Thomas has proven throughout his career that he is a slow starter… but this guy gets slower by the hour. Why wouldn’t he hire (with his 9mil salary) a pitcher to throw to him on the offseaon so he can “set his timing” as Frank likes to say. Start earlier so you are actually READY for opening day. You can’t bench him when he stinks because he needs to see pitching to “set his timing” so Gibbons is basically stuck with him and his slow starts. We all remember last years 8 game skid which basically dug a hole too deep to climb out of, especially in this division and Frank was front and center of that slump. In this division you can be out of the race by the time mid May rolls around… Even if Frank lights it up he can’t make up 10 games by himself.

Don’t forget that in the normal scheme of things, the #5 guy only goes about 3 times a month. There are not too many teams that can run their 5 guys in order like the jays can. In the unlikely event that somebody goes down, you could call on John Parish or Chacin. You get 3-4 innings the first start, 5 in start #2, and 6-7 for the rest. The way the pen is pitching, you could probably have 1 guy take up the slack, because the next day you have The Doc to give everybody a rest. The situation isn’t as good as nobody hurt, but we should still be able to win half the games with the #5 starter, which is pretty good.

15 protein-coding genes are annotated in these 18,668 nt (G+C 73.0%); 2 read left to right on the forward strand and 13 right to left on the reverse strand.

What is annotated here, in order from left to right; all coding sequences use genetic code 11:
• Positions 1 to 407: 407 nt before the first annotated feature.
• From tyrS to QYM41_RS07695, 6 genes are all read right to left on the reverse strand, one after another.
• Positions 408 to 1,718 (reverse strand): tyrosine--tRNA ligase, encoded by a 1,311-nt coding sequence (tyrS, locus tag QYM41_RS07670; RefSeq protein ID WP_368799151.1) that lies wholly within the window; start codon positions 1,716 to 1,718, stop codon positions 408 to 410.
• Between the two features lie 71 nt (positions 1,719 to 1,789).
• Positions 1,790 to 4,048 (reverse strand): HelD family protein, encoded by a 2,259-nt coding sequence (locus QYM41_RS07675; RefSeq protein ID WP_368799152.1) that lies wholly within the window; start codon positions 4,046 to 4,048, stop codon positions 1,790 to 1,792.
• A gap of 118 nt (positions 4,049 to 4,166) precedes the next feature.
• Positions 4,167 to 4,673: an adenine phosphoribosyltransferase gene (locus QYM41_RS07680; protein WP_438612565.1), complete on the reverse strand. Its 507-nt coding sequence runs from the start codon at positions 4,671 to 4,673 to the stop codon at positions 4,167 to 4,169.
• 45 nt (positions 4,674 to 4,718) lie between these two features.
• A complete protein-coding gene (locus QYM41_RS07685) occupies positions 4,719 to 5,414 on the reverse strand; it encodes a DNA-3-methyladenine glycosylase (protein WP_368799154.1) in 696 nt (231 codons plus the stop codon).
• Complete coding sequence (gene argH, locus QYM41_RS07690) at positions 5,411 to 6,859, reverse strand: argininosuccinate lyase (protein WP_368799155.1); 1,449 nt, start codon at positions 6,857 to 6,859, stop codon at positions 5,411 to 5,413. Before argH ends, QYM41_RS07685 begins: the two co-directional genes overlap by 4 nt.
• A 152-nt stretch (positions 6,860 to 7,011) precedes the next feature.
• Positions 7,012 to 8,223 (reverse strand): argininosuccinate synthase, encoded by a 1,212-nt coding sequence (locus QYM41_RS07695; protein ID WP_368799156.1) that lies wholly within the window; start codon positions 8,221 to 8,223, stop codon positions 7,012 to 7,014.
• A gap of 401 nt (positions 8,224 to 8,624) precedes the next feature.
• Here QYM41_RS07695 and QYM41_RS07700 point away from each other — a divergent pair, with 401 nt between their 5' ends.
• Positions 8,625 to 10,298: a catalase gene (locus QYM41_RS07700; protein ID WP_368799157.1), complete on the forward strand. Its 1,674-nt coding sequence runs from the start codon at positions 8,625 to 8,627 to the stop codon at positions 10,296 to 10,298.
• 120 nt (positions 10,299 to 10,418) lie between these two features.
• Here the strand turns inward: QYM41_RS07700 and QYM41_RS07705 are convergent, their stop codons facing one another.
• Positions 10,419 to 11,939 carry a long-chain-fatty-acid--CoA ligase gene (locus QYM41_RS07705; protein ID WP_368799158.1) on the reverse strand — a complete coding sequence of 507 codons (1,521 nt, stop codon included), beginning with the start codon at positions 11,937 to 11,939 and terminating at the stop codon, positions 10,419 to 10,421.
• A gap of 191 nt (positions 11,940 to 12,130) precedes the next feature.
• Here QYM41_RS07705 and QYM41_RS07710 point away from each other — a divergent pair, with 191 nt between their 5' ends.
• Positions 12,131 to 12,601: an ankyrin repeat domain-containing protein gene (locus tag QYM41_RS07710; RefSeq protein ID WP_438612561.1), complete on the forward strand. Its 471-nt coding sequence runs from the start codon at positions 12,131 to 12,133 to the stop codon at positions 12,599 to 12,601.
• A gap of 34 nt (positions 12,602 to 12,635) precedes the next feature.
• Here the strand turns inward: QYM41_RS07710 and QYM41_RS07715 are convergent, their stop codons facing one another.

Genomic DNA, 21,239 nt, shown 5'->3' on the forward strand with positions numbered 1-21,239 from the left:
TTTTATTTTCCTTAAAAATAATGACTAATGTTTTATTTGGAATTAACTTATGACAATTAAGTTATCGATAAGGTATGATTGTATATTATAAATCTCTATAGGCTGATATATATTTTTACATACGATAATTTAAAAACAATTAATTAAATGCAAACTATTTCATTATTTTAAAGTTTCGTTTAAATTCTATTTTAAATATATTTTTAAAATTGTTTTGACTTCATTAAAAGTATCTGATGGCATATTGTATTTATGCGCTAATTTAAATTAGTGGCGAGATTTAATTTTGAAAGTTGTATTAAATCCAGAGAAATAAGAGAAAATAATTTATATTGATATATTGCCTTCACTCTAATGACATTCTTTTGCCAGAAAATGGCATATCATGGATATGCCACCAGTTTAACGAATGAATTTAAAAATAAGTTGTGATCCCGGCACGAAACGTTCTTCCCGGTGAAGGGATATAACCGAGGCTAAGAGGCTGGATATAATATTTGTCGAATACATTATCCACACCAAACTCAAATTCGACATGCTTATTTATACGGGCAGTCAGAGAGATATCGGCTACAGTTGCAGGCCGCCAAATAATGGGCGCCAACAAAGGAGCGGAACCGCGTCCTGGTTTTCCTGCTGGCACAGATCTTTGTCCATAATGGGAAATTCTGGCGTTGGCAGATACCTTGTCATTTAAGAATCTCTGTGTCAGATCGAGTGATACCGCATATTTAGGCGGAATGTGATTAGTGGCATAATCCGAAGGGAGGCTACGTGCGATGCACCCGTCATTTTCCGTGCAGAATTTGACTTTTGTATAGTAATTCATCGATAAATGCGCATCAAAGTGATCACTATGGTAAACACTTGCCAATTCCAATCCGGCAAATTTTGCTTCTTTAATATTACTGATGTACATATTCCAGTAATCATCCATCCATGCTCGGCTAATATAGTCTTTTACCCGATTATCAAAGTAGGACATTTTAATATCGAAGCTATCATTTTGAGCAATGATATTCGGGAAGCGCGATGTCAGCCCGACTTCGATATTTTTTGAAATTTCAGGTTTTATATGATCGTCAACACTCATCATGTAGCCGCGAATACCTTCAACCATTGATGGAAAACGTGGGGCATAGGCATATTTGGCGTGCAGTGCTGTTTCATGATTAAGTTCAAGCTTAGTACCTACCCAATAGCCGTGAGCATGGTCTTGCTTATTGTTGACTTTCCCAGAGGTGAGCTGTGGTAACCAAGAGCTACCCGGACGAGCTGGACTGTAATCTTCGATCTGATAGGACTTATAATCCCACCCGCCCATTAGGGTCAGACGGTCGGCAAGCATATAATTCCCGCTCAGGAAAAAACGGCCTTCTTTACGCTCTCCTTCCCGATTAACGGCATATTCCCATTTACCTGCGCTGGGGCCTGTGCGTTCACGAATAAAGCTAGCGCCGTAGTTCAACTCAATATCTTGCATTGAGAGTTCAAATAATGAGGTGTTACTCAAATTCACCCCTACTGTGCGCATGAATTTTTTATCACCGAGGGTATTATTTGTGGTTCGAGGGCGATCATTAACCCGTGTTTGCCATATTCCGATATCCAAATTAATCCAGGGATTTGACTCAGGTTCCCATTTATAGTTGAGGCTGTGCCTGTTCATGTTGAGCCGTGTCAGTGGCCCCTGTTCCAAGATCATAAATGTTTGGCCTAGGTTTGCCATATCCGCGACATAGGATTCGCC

As for Thomas, he didn’t lose those 8 games all by himself. There were a bunch of guys that weren’t producing. If we could figure out how to get everybody out of the gate with a hot bat, we would be sitting in the dugout, not blogging.

The Jays need to be winnng more consistently this year.

By that I mean not just beating BOS and NYY when they have the chance, but also the likes of the Rays (esp in Tropicana field) and the Rangers. How many times in the last 2 seasons that we saw the Jays won 3 out of 4 at home against a team like BOS or NYY, then went to TB and lost 2 out of 3?